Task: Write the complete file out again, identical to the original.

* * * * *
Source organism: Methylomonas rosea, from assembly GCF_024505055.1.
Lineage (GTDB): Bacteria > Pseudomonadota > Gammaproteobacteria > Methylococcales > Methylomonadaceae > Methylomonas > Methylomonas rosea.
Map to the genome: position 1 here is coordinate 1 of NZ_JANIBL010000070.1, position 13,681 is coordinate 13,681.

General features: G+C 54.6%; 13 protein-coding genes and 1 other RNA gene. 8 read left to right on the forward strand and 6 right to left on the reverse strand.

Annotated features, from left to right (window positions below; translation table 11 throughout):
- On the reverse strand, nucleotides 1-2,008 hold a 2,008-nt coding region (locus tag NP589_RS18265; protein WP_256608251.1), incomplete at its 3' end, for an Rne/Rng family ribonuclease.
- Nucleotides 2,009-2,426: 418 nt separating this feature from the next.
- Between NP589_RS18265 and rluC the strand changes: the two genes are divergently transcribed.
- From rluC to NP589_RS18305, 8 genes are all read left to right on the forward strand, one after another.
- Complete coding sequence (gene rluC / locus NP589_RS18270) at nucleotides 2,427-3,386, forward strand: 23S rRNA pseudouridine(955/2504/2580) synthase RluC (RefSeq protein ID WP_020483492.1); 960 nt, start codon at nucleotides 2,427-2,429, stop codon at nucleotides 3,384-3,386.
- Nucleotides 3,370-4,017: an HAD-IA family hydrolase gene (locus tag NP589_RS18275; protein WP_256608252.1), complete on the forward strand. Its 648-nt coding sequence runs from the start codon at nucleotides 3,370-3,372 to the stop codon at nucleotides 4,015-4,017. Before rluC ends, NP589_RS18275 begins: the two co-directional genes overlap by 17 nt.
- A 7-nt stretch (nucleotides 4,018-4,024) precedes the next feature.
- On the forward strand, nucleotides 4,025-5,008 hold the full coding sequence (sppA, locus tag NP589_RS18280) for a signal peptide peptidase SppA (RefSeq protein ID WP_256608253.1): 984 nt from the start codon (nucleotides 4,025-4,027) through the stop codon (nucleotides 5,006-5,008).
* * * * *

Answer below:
Source organism: Methylomonas rosea, from assembly GCF_024505055.1.
Lineage (GTDB): Bacteria > Pseudomonadota > Gammaproteobacteria > Methylococcales > Methylomonadaceae > Methylomonas > Methylomonas rosea.
Map to the genome: position 1 here is coordinate 1 of NZ_JANIBL010000070.1, position 13,681 is coordinate 13,681.

General features: G+C 54.6%; 13 protein-coding genes and 1 other RNA gene. 8 read left to right on the forward strand and 6 right to left on the reverse strand.

Annotated features, from left to right (window positions below; translation table 11 throughout):
- On the reverse strand, nucleotides 1-2,008 hold a 2,008-nt coding region (locus tag NP589_RS18265; protein WP_256608251.1), incomplete at its 3' end, for an Rne/Rng family ribonuclease.
- Nucleotides 2,009-2,426: 418 nt separating this feature from the next.
- Between NP589_RS18265 and rluC the strand changes: the two genes are divergently transcribed.
- From rluC to NP589_RS18305, 8 genes are all read left to right on the forward strand, one after another.
- Complete coding sequence (gene rluC / locus NP589_RS18270) at nucleotides 2,427-3,386, forward strand: 23S rRNA pseudouridine(955/2504/2580) synthase RluC (RefSeq protein ID WP_020483492.1); 960 nt, start codon at nucleotides 2,427-2,429, stop codon at nucleotides 3,384-3,386.
- Nucleotides 3,370-4,017: an HAD-IA family hydrolase gene (locus tag NP589_RS18275; protein WP_256608252.1), complete on the forward strand. Its 648-nt coding sequence runs from the start codon at nucleotides 3,370-3,372 to the stop codon at nucleotides 4,015-4,017. Before rluC ends, NP589_RS18275 begins: the two co-directional genes overlap by 17 nt.
- A 7-nt stretch (nucleotides 4,018-4,024) precedes the next feature.
- On the forward strand, nucleotides 4,025-5,008 hold the full coding sequence (sppA, locus tag NP589_RS18280) for a signal peptide peptidase SppA (RefSeq protein ID WP_256608253.1): 984 nt from the start codon (nucleotides 4,025-4,027) through the stop codon (nucleotides 5,006-5,008).